Why are Seals Wearing Beanies in Port Susan?

Published: June 15, 2022
By Natural Resources Wildlife Program Staff

No, it’s not a fashion statement, but tagged seals might tell us something about what is eating Chinook salmon in the Stillaguamish River. In January 2022, the Wildlife Program joined forces with the Washington Department of Fish and Wildlife (WDFW) and US Navy (Naval Station Everett) to place Global Positioning System (GPS) tags and colorful beanies on harbor seals in Port Susan and Port Gardner. This work is being funded by the US Fish and Wildlife Service through the Tribal Wildlife Grant. The project will help answer multiple questions, including: do seals move up river for food during the Chinook migration and where do the seals spend time in the bay? Tribal staff and partners are interested in monitoring seal movements and how those movements correspond with out-migrating juvenile salmon and returning adults. Answering these questions will help us decide if seals are having a negative impact on salmon recovery.



Tagging seals is not an easy task and it takes a lot of people. We first have to find them hauled-out on the mud and then we have to convince them to enter a seine net. Once captured, seals are placed in a hoop net where they await processing.



Some of the seals get a quick shot of medication to mellow them out so they are more cooperative and won’t remember the handling. Once they are relaxed, they are restrained using body weight (thanks Gary!), measured, sampled (blood and tissues), and then they receive a flipper ID tag, GPS tag and adorable beanie. The tags and beanies are glued to the outer fur and will fall off when the seals molt their hair coat in September. Once outfitted, they are released back into Port Susan.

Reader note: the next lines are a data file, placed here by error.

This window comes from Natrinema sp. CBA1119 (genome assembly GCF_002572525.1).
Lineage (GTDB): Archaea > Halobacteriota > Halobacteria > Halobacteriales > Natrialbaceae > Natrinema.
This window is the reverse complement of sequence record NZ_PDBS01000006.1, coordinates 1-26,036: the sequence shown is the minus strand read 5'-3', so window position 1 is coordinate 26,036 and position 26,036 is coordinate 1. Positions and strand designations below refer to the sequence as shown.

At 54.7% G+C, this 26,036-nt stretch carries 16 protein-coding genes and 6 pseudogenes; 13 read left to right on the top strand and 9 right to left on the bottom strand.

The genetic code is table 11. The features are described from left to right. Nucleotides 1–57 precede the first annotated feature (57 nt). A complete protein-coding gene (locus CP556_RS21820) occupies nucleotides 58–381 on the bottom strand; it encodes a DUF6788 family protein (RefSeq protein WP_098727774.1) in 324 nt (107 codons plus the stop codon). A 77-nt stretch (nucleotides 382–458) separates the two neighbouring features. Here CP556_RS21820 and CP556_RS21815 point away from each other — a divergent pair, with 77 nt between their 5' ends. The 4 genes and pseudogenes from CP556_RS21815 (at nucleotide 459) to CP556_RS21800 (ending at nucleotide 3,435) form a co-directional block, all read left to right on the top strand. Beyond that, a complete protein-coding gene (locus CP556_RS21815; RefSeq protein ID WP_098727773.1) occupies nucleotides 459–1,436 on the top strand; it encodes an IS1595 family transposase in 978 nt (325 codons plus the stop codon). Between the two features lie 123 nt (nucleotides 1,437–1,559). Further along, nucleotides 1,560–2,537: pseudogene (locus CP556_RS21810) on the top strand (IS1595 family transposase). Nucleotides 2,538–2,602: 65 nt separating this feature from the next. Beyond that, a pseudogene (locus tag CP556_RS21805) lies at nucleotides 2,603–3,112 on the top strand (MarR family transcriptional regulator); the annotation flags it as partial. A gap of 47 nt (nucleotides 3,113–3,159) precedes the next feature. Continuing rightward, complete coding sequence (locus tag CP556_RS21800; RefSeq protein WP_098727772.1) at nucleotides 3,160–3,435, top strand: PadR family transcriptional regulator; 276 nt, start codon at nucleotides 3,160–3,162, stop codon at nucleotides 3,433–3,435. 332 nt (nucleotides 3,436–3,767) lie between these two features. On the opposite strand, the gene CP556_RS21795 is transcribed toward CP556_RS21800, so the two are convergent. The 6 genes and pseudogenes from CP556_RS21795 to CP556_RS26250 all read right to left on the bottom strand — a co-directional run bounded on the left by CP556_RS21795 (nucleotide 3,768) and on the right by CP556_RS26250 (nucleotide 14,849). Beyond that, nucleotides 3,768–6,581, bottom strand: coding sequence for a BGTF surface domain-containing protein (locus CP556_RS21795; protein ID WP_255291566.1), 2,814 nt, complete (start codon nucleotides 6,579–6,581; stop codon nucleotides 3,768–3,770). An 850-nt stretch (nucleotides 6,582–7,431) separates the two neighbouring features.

We hope to collect all the tags after the molt and reapply them in 2023. The goal is to have data from at least 32 seals so we will have a good idea whether or not these animals move upriver to feed. We have already collected some amazing data and we are excited to learn more about where these animals go in Port Susan and beyond!

Many staff in the Natural Resources Department (even our fearless Director) have assisted in the seal
captures and we really appreciate it!




Natural Resources Wildlife Program
For information about the Natural Resources Wildlife Program please visit the web page at:
https://www.stillaguamish.com/wildlife-program

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